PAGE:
Horav Eliyahu Meir Bloch, zl, explains this attitude as intrinsic in the exhortation, V’ahavta es Hashem Elokecha b’chol levavcha, “Love Hashem, your G-d, with all your heart.” Rashi notes the word levavcha is actually written in the plural, rather than as b’chol libecha. From here we derive that one must serve Hashem b’shnei yitzrecha, with both inclinations – good and bad. Harnessing the evil inclination to serve Hashem is not easy, but whoever said that serving Hashem would be easy? It is demanding – as is anything which is important. The Rosh Yeshivah adds that b’shnei yitzrecha refers to one’s emotions: sadness and joy. Just as one is to serve Hashem during periods of joy, so, too, must he serve his Creator during moments of pain and anguish. This is indicated by the halachah that if one’s father passes away, the son recites the blessing, Baruch Dayan HaEmes, “Blessed is the Truthful Judge,” as a way of proclaiming his acceptance of the Divine decree. He also recites, Baruch HaTov v’Hameitiv, “Blessed is the One Who is good and does good,” since now he will inherit his father’s material possessions. One must serve Hashem with all of his emotions – even if they contradict one another.

In the Toldos Admorei Bobov, an inspiring episode enables us to see this idea in action. The Bobover Rebbe, zl, Horav Shlomo, together with his son and successor, Horav Naftali, were in an underground bunker beneath a hospital in Grosswardein, Hungary. They were hiding in a room in which there was so little oxygen that the candles which they lit kept going out. The air was stale, and food was at a premium. When they were fortunate to obtain a piece of moldy bread, they quickly gulped it down. The men passed their time underground studying and teaching Torah and telling stories about righteous Jews of old. This made it easier for them to bear the ceaseless hunger.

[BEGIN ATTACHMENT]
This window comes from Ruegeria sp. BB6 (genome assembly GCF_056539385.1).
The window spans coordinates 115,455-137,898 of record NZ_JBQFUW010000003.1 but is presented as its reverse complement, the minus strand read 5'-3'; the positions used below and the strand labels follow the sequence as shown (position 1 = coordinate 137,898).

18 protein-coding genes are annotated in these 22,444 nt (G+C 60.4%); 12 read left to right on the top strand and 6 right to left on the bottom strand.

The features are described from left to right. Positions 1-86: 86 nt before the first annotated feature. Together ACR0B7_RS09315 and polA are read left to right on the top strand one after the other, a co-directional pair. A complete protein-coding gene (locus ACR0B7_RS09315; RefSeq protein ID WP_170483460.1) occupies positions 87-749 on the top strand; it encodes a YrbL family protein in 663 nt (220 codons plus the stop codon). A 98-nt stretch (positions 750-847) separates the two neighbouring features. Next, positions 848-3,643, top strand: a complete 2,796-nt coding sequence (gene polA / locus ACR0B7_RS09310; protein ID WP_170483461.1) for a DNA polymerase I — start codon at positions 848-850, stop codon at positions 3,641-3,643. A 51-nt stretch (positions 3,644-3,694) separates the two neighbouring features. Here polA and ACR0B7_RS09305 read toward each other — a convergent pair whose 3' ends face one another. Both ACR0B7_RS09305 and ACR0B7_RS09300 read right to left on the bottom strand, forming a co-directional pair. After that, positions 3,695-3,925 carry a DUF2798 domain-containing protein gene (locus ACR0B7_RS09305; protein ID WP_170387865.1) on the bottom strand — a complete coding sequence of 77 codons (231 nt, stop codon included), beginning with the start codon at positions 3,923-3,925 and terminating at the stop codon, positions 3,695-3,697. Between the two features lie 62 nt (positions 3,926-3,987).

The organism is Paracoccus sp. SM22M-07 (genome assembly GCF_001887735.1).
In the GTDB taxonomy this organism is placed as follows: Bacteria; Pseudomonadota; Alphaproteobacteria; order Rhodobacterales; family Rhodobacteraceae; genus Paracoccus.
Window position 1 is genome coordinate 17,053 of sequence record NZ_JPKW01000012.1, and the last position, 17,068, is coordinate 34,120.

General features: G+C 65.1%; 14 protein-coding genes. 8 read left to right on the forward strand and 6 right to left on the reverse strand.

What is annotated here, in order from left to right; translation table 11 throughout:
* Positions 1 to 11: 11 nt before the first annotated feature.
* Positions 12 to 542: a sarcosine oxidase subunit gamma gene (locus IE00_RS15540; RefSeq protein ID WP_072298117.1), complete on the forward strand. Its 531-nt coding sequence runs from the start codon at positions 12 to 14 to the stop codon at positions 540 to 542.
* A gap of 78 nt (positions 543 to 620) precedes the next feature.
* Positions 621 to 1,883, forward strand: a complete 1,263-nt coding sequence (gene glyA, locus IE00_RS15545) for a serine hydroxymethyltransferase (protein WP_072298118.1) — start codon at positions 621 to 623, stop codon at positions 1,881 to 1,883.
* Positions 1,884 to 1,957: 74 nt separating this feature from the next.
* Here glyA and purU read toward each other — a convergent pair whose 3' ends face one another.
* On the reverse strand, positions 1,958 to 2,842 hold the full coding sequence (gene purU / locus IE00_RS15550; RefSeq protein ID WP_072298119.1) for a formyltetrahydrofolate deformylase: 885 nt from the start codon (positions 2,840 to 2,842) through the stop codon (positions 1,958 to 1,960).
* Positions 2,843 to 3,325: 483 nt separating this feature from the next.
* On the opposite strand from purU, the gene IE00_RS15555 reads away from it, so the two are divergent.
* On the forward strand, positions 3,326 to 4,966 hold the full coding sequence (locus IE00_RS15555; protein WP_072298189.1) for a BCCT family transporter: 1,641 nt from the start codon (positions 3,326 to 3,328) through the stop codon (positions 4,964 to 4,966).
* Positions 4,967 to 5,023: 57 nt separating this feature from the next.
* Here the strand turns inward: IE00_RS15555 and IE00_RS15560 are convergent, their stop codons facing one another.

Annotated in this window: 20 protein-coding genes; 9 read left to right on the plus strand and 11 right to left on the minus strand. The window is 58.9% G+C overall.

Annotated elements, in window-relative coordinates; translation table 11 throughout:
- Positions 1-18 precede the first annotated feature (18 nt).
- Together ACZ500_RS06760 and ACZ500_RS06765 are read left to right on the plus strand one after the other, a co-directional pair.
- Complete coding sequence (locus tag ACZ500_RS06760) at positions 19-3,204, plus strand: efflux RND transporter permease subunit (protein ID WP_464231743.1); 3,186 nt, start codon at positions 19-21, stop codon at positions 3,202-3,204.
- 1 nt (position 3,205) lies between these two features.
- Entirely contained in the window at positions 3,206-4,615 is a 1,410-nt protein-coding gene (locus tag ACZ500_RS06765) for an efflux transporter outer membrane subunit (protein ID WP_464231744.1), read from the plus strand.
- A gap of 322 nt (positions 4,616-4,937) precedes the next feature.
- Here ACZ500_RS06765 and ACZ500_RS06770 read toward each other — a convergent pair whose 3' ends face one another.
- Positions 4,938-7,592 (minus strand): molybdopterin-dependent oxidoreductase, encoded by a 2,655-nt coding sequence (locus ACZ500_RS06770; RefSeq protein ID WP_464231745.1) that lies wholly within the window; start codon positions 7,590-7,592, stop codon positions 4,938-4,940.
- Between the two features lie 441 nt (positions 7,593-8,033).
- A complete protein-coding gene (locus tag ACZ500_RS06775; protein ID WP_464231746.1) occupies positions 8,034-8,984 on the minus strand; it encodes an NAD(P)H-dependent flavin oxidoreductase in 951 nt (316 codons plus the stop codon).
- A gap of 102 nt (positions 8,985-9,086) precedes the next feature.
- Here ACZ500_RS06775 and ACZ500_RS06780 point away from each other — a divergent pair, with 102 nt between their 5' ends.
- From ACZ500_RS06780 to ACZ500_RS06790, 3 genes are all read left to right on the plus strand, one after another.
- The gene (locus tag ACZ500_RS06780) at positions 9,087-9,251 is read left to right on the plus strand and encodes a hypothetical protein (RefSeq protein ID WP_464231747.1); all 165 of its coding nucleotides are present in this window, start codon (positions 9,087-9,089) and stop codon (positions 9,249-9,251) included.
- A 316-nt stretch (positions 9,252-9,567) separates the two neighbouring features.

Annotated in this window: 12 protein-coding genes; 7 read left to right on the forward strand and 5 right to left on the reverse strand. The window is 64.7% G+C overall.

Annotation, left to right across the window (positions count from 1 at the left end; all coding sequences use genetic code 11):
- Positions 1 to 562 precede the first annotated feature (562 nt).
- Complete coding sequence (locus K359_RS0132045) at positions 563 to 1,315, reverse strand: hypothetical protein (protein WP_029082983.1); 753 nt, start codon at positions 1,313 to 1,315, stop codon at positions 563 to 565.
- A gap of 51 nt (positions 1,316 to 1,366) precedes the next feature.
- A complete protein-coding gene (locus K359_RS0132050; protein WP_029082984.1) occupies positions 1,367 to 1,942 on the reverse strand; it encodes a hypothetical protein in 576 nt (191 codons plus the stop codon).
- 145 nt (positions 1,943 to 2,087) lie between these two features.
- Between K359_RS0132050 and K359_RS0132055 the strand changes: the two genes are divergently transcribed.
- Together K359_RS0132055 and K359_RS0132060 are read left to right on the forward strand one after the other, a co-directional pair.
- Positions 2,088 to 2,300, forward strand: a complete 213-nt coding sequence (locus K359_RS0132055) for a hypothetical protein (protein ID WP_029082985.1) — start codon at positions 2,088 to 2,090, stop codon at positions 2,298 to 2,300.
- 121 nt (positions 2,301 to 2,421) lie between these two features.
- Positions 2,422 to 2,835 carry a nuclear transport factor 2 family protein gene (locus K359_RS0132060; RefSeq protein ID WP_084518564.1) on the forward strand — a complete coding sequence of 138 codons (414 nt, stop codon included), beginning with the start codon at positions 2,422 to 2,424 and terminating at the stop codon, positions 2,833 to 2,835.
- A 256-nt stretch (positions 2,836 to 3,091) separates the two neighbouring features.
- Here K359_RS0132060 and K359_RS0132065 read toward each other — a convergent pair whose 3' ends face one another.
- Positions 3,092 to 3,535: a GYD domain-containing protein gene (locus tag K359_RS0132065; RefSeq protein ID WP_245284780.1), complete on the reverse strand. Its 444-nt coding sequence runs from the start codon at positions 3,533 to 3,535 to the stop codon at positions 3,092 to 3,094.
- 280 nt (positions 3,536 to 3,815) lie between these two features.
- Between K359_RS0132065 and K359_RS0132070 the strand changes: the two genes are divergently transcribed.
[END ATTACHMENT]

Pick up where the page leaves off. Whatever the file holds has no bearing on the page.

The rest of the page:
The Rebbe originally had an old pair of Tefillin, which he continued repairing until the strap finally tore for the last time. He immediately burst into tears, “Now, I have lost yet another mitzvah when I have so few left.” His misery was not long-lasting, as a gentile farmer who heard of his plight shared a secret with him. Apparently, earlier in the war, a Jew escaping the Nazis had left his brand new Tefillin with the gentile, telling him that one day he would be able to fetch a large sum of money for them. The Rebbe promised to pay him as soon as he made it across the Romanian border.

Two months later, however, the Rebbe was in Grosswardein, hiding from the Germans. He did have his precious Tefillin with him. He realized that, during the last few months, his young son, Naftali, had reached the age of bar mitzvah. It would be celebrated joyfully in the bunker in Grosswardein. He would wind the Tefillin on the arm of his son – the only survivor of his entire family.

Prior to the celebration, the Rebbe and his son endangered themselves by sneaking out of the bunker and heading for the hospital’s showers. No mikveh was available to purify their bodies before putting on Tefillin. The showers would do. The Rebbe looked at his young son and, with fierce pride, he said, “You know, we are in danger of losing our lives. If they catch us, we will be immediately terminated, and there is no chevra kaddisha, Jewish burial society, to tend to our bodies. So, it is a good thing that we have cleansed our bodies.”

He added, as if thinking out loud, “Who would have thought we would come to such a time when a bar mitzvah boy washes up equally for Tefillin and for his departure from this world?”

This is another example of b’chol levavchab’shnei yitzrecha.